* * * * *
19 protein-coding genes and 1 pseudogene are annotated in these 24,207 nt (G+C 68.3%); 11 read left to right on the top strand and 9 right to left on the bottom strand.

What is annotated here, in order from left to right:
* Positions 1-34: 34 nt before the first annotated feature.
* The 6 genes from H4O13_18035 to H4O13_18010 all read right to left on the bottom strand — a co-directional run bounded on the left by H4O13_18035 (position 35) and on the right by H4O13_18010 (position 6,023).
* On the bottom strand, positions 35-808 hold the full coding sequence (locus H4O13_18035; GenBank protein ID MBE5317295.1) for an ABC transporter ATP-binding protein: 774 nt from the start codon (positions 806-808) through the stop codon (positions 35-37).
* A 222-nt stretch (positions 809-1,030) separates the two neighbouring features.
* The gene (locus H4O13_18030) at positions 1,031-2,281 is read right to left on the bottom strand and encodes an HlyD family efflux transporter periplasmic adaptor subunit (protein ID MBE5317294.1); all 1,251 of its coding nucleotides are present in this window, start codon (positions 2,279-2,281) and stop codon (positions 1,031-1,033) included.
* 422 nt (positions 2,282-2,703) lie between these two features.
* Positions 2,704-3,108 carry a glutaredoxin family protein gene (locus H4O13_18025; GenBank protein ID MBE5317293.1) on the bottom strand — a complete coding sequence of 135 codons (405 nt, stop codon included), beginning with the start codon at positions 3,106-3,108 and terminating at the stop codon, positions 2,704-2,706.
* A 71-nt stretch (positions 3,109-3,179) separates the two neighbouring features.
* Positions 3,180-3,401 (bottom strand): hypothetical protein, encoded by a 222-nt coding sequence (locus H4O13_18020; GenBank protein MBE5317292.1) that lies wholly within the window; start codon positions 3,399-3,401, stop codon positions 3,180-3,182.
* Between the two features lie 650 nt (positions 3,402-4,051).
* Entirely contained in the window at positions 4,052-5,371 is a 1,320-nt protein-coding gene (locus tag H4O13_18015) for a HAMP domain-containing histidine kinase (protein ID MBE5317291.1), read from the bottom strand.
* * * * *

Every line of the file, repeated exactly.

19 protein-coding genes and 1 pseudogene are annotated in these 24,207 nt (G+C 68.3%); 11 read left to right on the top strand and 9 right to left on the bottom strand.

What is annotated here, in order from left to right:
* Positions 1-34: 34 nt before the first annotated feature.
* The 6 genes from H4O13_18035 to H4O13_18010 all read right to left on the bottom strand — a co-directional run bounded on the left by H4O13_18035 (position 35) and on the right by H4O13_18010 (position 6,023).
* On the bottom strand, positions 35-808 hold the full coding sequence (locus H4O13_18035; GenBank protein ID MBE5317295.1) for an ABC transporter ATP-binding protein: 774 nt from the start codon (positions 806-808) through the stop codon (positions 35-37).
* A 222-nt stretch (positions 809-1,030) separates the two neighbouring features.
* The gene (locus H4O13_18030) at positions 1,031-2,281 is read right to left on the bottom strand and encodes an HlyD family efflux transporter periplasmic adaptor subunit (protein ID MBE5317294.1); all 1,251 of its coding nucleotides are present in this window, start codon (positions 2,279-2,281) and stop codon (positions 1,031-1,033) included.
* 422 nt (positions 2,282-2,703) lie between these two features.
* Positions 2,704-3,108 carry a glutaredoxin family protein gene (locus H4O13_18025; GenBank protein ID MBE5317293.1) on the bottom strand — a complete coding sequence of 135 codons (405 nt, stop codon included), beginning with the start codon at positions 3,106-3,108 and terminating at the stop codon, positions 2,704-2,706.
* A 71-nt stretch (positions 3,109-3,179) separates the two neighbouring features.
* Positions 3,180-3,401 (bottom strand): hypothetical protein, encoded by a 222-nt coding sequence (locus H4O13_18020; GenBank protein MBE5317292.1) that lies wholly within the window; start codon positions 3,399-3,401, stop codon positions 3,180-3,182.
* Between the two features lie 650 nt (positions 3,402-4,051).
* Entirely contained in the window at positions 4,052-5,371 is a 1,320-nt protein-coding gene (locus tag H4O13_18015) for a HAMP domain-containing histidine kinase (protein ID MBE5317291.1), read from the bottom strand.